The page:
Trials on the July 15, 2016 coup attempt blamed on military infiltrators of the Gülenist Terror Group (FETÖ) resumed yesterday after a weekend break. In the trial of 460 defendants in the Akıncı Air Base case, defendants, as usual, pursued a defense strategy based on unwavering denial like dozens before them.
Two officers in the Akıncı trial and a trial on the role of gendarme troops in the putsch attempt both rejected their role in the coup attempt and their membership in the terrorist group.
Akıncı is an air base that served as the command center of the coup plotters. It was from that base that warplanes took off to strike Parliament and other strategic locations and it was where top military personnel opposing the putsch were held hostage.
Appearing before a court inside a high-security prison complex, non-commissioned officer Fatih Kahraman, the bodyguard of the Air Force Cmdr. Gen. Abidin Ünal, denied accusations that he helped in the abduction of Ünal. Kahraman was heading a group of putschists who arrived in Istanbul to kidnap the general when they approached the Air Force commander at a wedding he and other commanders were attending on July 15, 2016. Rounded up by putschists, Ünal and the others were then flown to Akıncı where they were kept for hours. They were released when the coup plotters failed due to a strong public resistance.
Kahraman claimed the team of putschist soldiers who took Ünal hostage was actually soldiers dispatched to "protect him against possible terror attacks." His defense reflects a common pattern among putschists who claim they simply "took measures against likely terror attacks" when they "accompanied generals." He said Ünal "was not forced to come with them to Akıncı" and added he only found out about the coup attempt the morning it was completely thwarted. "I only did my job," Kahraman said.
Similarly, Lt. Col. Yasin Kayabaşı, who is being tried for the takeover attempt of the General Command of Gendarme, rejected accusations of being part of the coup and being a member of FETÖ. Kayabaşı is among 243 defendants in the case. According to an indictment, he is one of officers who commanded the takeover of the headquarters in the capital Ankara. Prosecutors say the defendant and others disarmed anti-coup officers at the headquarters and sent messages to gendarme units across Turkey, urging them to join the coup attempt. They are also accused of the murders of 10 people who tried to force their way into the headquarters to stop the putschists.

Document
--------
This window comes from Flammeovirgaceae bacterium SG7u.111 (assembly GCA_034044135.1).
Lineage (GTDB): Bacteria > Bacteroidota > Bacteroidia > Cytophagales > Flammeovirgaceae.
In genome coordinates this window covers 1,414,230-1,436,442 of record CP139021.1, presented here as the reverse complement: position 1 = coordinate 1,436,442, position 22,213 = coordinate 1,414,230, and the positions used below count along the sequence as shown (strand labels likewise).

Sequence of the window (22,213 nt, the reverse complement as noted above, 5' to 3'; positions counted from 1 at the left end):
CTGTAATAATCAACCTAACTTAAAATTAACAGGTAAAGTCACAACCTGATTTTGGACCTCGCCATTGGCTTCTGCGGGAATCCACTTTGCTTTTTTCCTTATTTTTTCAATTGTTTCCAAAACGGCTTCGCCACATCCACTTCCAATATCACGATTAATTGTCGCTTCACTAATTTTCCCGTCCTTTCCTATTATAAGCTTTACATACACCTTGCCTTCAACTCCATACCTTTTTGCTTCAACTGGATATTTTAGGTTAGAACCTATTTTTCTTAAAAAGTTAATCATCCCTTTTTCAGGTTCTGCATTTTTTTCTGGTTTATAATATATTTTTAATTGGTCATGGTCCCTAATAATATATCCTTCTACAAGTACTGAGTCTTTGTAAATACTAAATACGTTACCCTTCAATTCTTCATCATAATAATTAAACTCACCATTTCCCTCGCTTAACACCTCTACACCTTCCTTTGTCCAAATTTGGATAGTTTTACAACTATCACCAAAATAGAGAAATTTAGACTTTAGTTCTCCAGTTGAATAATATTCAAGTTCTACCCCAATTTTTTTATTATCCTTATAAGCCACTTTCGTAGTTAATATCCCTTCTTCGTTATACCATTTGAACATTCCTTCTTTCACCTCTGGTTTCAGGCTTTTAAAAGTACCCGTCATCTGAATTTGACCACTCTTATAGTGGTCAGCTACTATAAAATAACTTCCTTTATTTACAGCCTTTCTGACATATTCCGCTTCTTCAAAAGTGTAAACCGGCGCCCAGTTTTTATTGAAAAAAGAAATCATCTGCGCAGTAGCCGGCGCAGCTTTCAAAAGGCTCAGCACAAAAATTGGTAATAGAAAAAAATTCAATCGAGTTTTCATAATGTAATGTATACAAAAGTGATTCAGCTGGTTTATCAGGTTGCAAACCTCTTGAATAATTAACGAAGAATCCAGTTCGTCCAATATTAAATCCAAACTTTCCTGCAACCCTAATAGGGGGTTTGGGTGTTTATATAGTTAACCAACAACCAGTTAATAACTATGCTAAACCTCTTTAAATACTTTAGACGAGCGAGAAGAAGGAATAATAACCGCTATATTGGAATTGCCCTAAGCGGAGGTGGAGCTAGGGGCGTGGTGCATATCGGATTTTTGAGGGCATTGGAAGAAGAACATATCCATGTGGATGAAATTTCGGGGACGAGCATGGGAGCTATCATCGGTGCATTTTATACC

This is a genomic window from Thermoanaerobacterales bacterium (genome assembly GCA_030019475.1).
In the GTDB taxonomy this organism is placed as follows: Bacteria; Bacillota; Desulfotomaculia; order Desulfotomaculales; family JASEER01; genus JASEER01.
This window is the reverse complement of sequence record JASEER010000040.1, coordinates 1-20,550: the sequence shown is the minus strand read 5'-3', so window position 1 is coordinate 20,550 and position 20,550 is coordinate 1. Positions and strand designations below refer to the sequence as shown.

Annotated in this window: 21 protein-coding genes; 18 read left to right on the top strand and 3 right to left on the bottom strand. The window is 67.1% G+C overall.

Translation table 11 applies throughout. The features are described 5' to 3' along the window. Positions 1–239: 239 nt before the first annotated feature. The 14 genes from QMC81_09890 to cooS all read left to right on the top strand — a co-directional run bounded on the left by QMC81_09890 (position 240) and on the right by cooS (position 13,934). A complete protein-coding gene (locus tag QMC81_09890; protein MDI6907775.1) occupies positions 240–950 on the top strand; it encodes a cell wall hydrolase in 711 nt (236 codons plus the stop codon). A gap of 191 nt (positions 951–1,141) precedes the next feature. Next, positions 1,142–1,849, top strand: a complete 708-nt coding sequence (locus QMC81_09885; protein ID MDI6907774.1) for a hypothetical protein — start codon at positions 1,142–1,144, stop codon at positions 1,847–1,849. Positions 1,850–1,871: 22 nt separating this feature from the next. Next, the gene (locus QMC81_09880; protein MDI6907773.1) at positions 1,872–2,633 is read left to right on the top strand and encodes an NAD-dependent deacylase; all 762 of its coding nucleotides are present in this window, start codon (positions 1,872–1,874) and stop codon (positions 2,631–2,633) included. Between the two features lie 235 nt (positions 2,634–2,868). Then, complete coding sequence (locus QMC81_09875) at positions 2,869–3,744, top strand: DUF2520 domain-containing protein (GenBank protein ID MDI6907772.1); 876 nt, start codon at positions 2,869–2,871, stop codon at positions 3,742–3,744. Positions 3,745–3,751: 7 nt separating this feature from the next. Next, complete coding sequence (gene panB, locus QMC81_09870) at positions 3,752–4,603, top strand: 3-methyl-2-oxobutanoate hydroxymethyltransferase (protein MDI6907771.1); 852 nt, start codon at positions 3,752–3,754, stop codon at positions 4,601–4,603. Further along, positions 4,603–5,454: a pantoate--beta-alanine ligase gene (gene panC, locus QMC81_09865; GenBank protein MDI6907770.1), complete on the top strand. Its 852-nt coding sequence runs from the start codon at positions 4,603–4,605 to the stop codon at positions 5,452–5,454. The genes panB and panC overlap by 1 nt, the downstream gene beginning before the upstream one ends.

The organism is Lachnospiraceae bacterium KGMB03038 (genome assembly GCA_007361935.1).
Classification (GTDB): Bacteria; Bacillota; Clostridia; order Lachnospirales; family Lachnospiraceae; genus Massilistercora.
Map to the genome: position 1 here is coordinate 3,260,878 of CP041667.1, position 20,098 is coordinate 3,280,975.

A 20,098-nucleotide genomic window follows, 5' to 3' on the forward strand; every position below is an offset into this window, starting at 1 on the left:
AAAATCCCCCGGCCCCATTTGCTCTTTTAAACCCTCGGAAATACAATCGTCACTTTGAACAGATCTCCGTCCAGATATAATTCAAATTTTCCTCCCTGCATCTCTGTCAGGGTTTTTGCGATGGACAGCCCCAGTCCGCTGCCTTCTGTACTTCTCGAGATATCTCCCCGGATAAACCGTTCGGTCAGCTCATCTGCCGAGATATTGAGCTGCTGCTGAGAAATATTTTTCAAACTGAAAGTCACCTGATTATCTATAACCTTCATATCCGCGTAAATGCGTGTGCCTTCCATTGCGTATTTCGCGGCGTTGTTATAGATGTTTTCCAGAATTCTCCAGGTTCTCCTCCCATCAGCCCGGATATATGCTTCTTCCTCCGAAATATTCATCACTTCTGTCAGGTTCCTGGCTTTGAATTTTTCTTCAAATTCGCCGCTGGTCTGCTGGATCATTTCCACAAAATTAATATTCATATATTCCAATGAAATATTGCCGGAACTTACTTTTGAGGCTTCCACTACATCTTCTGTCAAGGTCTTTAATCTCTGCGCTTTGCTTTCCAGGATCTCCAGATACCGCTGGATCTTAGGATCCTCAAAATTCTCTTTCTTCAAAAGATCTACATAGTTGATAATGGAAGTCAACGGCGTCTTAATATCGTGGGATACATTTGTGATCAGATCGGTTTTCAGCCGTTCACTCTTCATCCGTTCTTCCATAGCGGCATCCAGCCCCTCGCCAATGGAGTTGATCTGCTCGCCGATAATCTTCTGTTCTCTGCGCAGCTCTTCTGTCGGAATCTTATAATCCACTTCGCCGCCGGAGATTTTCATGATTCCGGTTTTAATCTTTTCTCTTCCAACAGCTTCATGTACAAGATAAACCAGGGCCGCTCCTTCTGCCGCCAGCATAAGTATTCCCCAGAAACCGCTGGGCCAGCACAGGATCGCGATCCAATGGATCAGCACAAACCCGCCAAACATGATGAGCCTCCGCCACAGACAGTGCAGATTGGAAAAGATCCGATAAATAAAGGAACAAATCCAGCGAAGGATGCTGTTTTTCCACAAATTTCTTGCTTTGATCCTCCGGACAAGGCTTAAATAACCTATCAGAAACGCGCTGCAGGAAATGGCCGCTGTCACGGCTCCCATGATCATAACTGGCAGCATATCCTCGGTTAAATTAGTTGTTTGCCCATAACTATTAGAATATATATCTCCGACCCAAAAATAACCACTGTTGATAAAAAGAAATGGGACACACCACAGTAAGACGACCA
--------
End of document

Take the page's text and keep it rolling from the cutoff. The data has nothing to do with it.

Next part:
Turgut Aslan, the head of the Turkish National Police's counter-terrorism department, was among those shot by the putschists there although he survived. Kayabaşı claimed they only took "measures against an imminent terror attack" and he tried to leave the headquarters once he found out that a coup was underway but failed. He denied his links to FETÖ, including the discovery of ByLock on his phone. ByLock is an encrypted messaging app developed and used exclusively by FETÖ members to relay senior figures' messages to infiltrators in the military and other places.
Since the coup attempt was thwarted, prosecutors have launched more than 100,000 probes across the country. Authorities have detained or arrested tens of thousands of people for participating in the coup attempt and/or membership to FETÖ. A state of emergency facilitating the crackdown on terrorists is still in force and security forces carry out almost daily operations to capture FETÖ suspects. Hundreds were sentenced to life in the coup trials including 49 generals, 418 officers in lower ranks, a police chief who joined the coup attempt, 16 cadets, four engineers who helped the putschists, two teachers, two policemen and six civilians.
FETÖ, a criminal enterprise founded by fugitive Fetullah Gülen, has been directly implicated in the December 2013 judicial coup attempt and the 2016 military coup attempt against the democratically elected government of Turkey. With its media and business arms, the terrorist group created significant public clout, which was augmented by infiltration into state institutions, principally the judiciary, police and military. Many of its senior members fled abroad on the eve or soon after the coup attempt in 2016.
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